Are the fiddle and violin the same or not? In many ways, these two instruments are the same. In fact, the majority of violinists call their instrument a fiddle. Unlike the word “violin,” the term fiddle is both a verb and a noun. Violin is simply a noun, which means you can’t ask someone if he “violins,” only if he “fiddles.”
More commonly, fiddle is a term used to refer to a violin used in pop music, while violin is the name adopted for the instrument in classical or orchestral scenarios. However, as nouns, these terms can be used interchangeably in any setting.
According to Ted’s List, a violin can be called a fiddle and vice versa when it all boils down to it. These two instruments are more similar than they are different, with their differences leaning mostly on semantics. Today, we’ll be going over the things that make a fiddle and a violin virtually the same in every aspect.
A Comparison Between the Fiddle and the Violin
Let’s take a look at the following areas to have a clearer idea of the (very slight) differences and similarities of the fiddle and violin.
How do the violin and fiddle differ in terms of structure? Not by much, considering that in some scenarios, they are the same in every way structurally. It is just that fiddles have a flatter curve on the bridge’s top area and four fine tuners in general.
Among the slight differences between regular violins and fiddles might be seen in the old-time fiddling setting, where there is less of a curve on the fiddle’s top bridge due to it having been cut. It then results in the right-arm motion’s reduced range for rapid-string crossings, which is usually done in some playing styles. However, this structure does allow one to execute triple stops, chord playing, and double stops and shuffles with ease.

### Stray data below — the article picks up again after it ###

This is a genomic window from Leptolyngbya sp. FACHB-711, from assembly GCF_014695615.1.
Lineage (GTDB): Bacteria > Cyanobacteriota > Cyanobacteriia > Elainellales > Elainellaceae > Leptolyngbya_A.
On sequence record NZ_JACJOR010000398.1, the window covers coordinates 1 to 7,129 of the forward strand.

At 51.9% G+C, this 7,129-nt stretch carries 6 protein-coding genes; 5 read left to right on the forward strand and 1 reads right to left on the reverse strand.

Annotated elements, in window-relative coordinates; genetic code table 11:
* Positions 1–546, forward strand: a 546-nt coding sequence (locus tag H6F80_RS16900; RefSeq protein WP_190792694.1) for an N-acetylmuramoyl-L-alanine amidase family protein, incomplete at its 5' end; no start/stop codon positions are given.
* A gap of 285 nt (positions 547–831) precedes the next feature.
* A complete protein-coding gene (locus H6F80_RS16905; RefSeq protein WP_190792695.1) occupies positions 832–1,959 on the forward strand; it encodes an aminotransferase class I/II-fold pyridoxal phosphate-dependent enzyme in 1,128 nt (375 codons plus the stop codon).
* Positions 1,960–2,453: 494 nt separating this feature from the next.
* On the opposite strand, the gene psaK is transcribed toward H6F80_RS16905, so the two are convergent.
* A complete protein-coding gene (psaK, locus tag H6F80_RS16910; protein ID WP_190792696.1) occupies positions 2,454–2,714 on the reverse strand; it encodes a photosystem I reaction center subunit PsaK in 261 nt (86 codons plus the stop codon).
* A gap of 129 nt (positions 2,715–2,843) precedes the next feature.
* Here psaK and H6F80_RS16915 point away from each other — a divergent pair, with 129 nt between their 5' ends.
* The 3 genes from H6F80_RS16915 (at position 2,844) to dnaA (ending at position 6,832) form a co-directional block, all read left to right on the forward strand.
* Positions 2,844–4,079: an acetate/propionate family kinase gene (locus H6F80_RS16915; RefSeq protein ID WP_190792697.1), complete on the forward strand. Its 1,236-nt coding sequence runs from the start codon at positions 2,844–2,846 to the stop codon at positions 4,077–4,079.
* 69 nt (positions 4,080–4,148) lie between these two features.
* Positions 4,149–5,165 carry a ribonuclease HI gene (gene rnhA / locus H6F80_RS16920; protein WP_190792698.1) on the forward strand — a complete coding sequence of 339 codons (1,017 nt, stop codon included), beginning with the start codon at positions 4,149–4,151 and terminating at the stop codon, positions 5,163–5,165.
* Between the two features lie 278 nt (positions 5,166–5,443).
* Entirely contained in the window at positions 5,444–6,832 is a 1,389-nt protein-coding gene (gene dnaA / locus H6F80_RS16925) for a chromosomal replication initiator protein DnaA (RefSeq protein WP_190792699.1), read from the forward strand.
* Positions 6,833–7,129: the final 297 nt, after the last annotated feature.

The classical setting expresses the need for a violin with a more rounded curve on its bridge’s top section, as this produces articulate notes with more ease and clarity. This specific design also accommodates the fingerboard better, making practice runs easier.
It is worth noting that not much of a difference exists between the slightly less round and rounder top bridge of the fiddle and violin, respectively. We’re talking mere millimeters in difference that won’t, in any way, hold you back from playing each instrument using styles meant originally for the other.
Some say the violin is a little bit harder to learn than the fiddle. However, the first time one sets out learning these instruments, there is very little that sets them apart in terms of difficulty. The intermediate and advanced stages are usually where these differences become more pronounced until they cause both play styles to diverge.
Vibrato mastery is the focus of early violin practices, which is done primarily by developing the left-hand technique for achieving consistency and tonal beauty. In violin practice sessions, developing the right hand lets one play more smoothly and with controlled pressure.
On the other hand, slide learning, rolls and graces, and Irish cuts and fourth finger drones are what’s typically addressed by the left hand early on in fiddling.
Fiddling is something that normally doesn’t require formal lessons, so most fiddlers aren’t usually versed in reading musical notes or playing things by ear. While a lot of violinists possess these skills, they typically fall short in improvisation. This led to the birth of yet another stereotype.
The fiddle and violin narrative is a case of the “same instrument but different technique.” Playing the violin requires one to hold on to the top of the instrument using his or her jaw, making talking and playing simultaneously virtually impossible. With fiddling, you can find a way around this by holding the instrument down with the arm instead of the chin to play “dance moves” music that would otherwise be frowned upon in a classical setting.
As far as musical movement is concerned, a fiddle usually plays a more upbeat tempo fit for dance music. It creates the kind of music passed on from generation to generation that helps trigger the rhythmic movement of feet. Conversely, the musical movement of the violin is smoother and more studied. Basically, it involves gliding feet and bodies as opposed to stomping and tapping moves.
Your Choice Depends on Your Music
As far as appearance goes, there is very little (if any) difference between a violin and a fiddle. With looks as the sole basis, you can refer to your instrument by either name, no matter the scenario. However, if you were to consider the play style, musical movement, and technique used to play the instrument, you might lean towards one name more than the other.
Nonetheless, at the end of the day, the moniker you choose for the violin or fiddle boils down to the circumstances surrounding your relationship with it.